A new study co-authored Dr Kai Ruggeri and Dr Tomas Folke, from the Centre for Business Research, replicates influential Prospect Theory that describes how people make choices when faced with risky decisions.
In recent years, the popularity of behavioural science has been on the rise. This is in large part due to governments and businesses around the world recognising the potential for behavioural insights to improve many processes and outcomes that depend heavily on our choice as individuals. At the same time, replicability concerns in psychology, and behavioural sciences in general, gave rise to large-scale replication efforts investigating many conclusions based on well-established theories.
A new paper titled “Replicating patterns of prospect theory for decision under risk“ published in Nature Human Behaviour (one of the highest impact journals in behavioural science) tested the replicability of findings from one of the most cited and influential papers in this field: Kahneman and Tversky’s 1979 Prospect Theory. Prospect Theory describes how people make choices when faced with risky decisions and how those choices are not always consistent with what we consider “rational”. This work was so influential and impactful that it earned Daniel Kahneman the Nobel Prize in Economics in 2002, and has only grown in influence since.
The replication study built on an extensive, cross-national sample – overall, 4,000 people in 19 countries were recruited, and the study material covered 13 languages. Led by Dr Kai Ruggeri and Dr Tomas Folke, both affiliates of the Centre for Business Research in Cambridge Judge Business School, researchers found that response patterns for decision-making under risk identified in the original paper more than 40 years ago, although somewhat smaller in size, still hold true today across multiple countries. For instance, they found people take more risks to avoid losses and fewer risks when faced with a choice framed as a potential gain.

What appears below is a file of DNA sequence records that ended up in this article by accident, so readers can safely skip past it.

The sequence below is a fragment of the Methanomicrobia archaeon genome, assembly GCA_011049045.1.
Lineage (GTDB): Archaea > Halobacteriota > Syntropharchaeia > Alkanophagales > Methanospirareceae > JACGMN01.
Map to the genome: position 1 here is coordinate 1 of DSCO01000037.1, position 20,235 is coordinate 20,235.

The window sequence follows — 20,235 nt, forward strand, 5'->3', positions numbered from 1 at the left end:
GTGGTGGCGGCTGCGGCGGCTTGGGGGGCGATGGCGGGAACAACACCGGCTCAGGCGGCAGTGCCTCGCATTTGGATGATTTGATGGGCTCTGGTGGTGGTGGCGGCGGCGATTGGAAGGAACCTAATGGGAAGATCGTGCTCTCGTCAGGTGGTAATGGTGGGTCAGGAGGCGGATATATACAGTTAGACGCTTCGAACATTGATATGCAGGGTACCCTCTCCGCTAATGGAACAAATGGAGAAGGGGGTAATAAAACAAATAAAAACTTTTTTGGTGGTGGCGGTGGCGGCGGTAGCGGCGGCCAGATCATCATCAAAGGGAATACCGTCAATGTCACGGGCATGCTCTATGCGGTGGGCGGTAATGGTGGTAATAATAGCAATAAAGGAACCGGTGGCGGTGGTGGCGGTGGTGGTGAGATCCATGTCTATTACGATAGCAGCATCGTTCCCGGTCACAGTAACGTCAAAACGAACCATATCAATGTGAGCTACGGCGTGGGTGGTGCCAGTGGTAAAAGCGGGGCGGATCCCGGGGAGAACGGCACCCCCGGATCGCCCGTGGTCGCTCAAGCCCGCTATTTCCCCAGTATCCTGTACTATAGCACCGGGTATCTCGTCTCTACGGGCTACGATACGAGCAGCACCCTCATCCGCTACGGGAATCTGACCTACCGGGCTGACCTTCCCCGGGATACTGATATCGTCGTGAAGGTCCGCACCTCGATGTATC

According to Dr Ruggeri, “the most exciting thing about these findings is not only that these patterns have broadly replicated, it seems they are also generalisable around the world – which is one of the biggest concerns facing the behavioural sciences. This confirmation has tremendous meaning both to our discipline as well as to all sorts of applications of behavioural science.”
What is further unique about this study is that students and early career researchers from all 19 countries played a crucial role in the effort. The project was part of an internship in the summer of 2019 organised by the Junior Researcher Programme, which aims to provide research opportunities to students of psychology and similar disciplines. For this research, the Centre for Business Research and Corpus Christi College hosted the team of nearly 30 in Cambridge, as they compiled data, analysed, and submitted their findings for publication.